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officially wind it down. john? >> libby casey, thank you. a major shake up today at tsa. the acting administrator was replaced after reports of undercover agents found alarming holes in airport screening. the department of homeland security which runs the tsa secretly tested screeners at dozens of airport. they tried to sneak weapons and fake explosives past check points and they succeeded in 95% of the cases. in one test an undercover agent was stopped when he set off an alarm. but screeners missed a fake explosive taped to his back. chad what's wrong. how does this happen? >> it's damaging to the agency and frankly it's quite dangerous. what we see here is red team testing that course weekly and monthly basis. this is nothing new to tsa.
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what we have here is a high failure rate that is capturing everyone's attention and is turning a spotlight on what are the systemic problems at tsa either with their screens procedures or with their technology. >> what do you think of the problems? >> well, i think its both. i think the more time that we get away from from , the more time that goes by by come complacentcy sets in. how do they keep their eye on the ball to keep security in mind and don't tip the balance of customer service and customer security. >> when they fail 95% of the time who should be held accountable other than head of the tsa? >> i certainly believe that it starts with the head of the tsa. you have to look at other
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individuals within the organization. >> what about the screeners the screeners themselves? >> well, i think that's the question. are they following the screening protectly o or is it not designed to detect these tests. i think its more of the former than latter. testing has been around for 10- 10-15 years and more prior to tsa. there are only so many ways to test the system. the question is why is tsa failing at such a high failure rate? what has changed over the last several years. >> what about the standards for screeners? >> well, i think that's something that tsa can look at. do the standards need to be higher? does the pay need to be higher? do requirements need to be more enhanced? does that necessarily equate to enter security. i don't know the answer to that, but my guess is that this is more of a training issue. this is more of a technology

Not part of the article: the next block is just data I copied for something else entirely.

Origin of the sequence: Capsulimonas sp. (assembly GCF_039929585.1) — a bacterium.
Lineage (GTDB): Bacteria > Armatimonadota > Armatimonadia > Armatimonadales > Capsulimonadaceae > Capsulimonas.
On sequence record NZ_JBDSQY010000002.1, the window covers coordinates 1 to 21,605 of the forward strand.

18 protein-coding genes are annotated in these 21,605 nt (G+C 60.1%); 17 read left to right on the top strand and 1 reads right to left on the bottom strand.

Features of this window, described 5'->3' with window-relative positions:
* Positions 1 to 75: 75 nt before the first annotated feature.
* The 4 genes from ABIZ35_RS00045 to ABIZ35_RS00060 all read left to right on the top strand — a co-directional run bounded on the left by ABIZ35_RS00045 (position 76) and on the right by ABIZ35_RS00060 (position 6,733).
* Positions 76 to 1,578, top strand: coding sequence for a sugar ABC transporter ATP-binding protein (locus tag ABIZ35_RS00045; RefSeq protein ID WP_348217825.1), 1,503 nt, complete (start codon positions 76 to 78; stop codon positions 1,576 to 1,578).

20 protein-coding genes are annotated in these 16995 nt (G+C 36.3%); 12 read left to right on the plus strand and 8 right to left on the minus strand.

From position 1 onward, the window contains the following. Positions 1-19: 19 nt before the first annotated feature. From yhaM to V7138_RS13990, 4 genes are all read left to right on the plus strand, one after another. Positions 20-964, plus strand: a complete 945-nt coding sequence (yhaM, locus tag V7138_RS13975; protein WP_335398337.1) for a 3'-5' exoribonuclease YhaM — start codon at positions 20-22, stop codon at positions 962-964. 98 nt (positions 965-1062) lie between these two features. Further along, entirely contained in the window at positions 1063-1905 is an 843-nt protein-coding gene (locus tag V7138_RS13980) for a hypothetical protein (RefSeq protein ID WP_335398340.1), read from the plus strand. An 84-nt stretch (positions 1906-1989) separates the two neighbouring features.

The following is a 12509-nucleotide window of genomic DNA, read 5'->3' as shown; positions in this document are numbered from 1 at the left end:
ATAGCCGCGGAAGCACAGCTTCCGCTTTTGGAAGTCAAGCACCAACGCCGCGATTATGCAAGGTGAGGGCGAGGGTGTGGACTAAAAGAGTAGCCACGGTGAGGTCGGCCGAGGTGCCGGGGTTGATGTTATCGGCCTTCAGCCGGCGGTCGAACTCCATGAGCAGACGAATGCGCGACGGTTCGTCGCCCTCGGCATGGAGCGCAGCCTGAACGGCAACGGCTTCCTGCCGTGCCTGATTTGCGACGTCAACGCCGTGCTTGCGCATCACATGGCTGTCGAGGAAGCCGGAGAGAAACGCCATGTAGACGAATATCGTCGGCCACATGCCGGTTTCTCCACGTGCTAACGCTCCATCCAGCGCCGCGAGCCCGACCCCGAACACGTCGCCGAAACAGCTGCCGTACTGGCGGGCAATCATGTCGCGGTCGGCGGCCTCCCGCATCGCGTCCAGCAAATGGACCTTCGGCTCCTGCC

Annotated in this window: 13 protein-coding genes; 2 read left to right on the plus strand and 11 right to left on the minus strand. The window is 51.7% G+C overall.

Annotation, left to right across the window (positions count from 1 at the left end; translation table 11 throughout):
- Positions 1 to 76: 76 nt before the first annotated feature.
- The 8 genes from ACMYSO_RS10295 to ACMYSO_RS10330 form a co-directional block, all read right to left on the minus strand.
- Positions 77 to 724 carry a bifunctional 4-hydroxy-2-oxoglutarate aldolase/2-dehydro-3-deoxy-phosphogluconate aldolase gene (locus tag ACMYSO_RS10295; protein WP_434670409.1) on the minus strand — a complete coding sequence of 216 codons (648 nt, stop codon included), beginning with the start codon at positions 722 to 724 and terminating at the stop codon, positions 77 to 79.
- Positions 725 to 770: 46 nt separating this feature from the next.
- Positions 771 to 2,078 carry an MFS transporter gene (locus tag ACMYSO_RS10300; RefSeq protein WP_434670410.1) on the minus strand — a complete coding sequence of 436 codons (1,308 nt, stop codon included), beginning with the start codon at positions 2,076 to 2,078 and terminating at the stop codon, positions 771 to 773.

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issue. >> these jobs are critical. we all know they're critical. how do you motivate them. is this a paid problem, is that what you're suggesting? it's security versus commercial service. they want to move through the lines through. >> hire more people. >> the pendulum goes back and forth. has it swung too much to the commuter service side when they try to speed up the lines. >> maybe they need more lines. >> maybe what these tests show is perhaps they're sacrificing security and the screeners are more paying more attention to make sure that those lines move
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fast and they are missing things. >> chad, it's good to have you on the program. thank you for sharing your insight. we appreciate. authorities shot and killed a man who the fbi said was under investigation. he was being approached for questioning and was shot while threatening a boston officer and fbi agent with a large knife. they said they open fired when he refused to drop the weapon. >> he. >> i don't think anybody expected the reaction that we were getting out of him. >> after fbi spokesman said that there is no reason to be concerned for public safety. now to china. an increasingly desperate search on the yangtze river.
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cruise ship cap capsized. just 15 people traveling on the eastern star are known to survive. some were found alive inside the ship's hull including a 65-year-old woman pulled from an air pocket inside the wreckage. 200 diverrers are expected to join that search on wednesday. six people dead from defective airbags. why some lawmakers say that the replacement bags could be just as dangerous. >> i'm heidi zhou >> i'mi'm heidi zhou castro, a murder that may have landed the wrong man on death row. row.
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>> tonight, a look to save the life of a death row inmate who is convicted of stabbinging prison guard to death.
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in april just hours before the scheduled execution a judge gave pruitt what could be his last chance to prove it. more more heidi zhou castro in dallas. >> he entered the texas adult prison system at age 16 to serve a 99-year sentence for being an accomplice to murder. and it was in prison that he was accused of the murder of correction officer daniel neagle. other inmates who have been promised preferential treatment said he did it. >> robert pruitt is one of the youngest offenders to enter the adult prison system. in april he made the 42-mile journey to the execution chamber in huntsville. usually the last grips of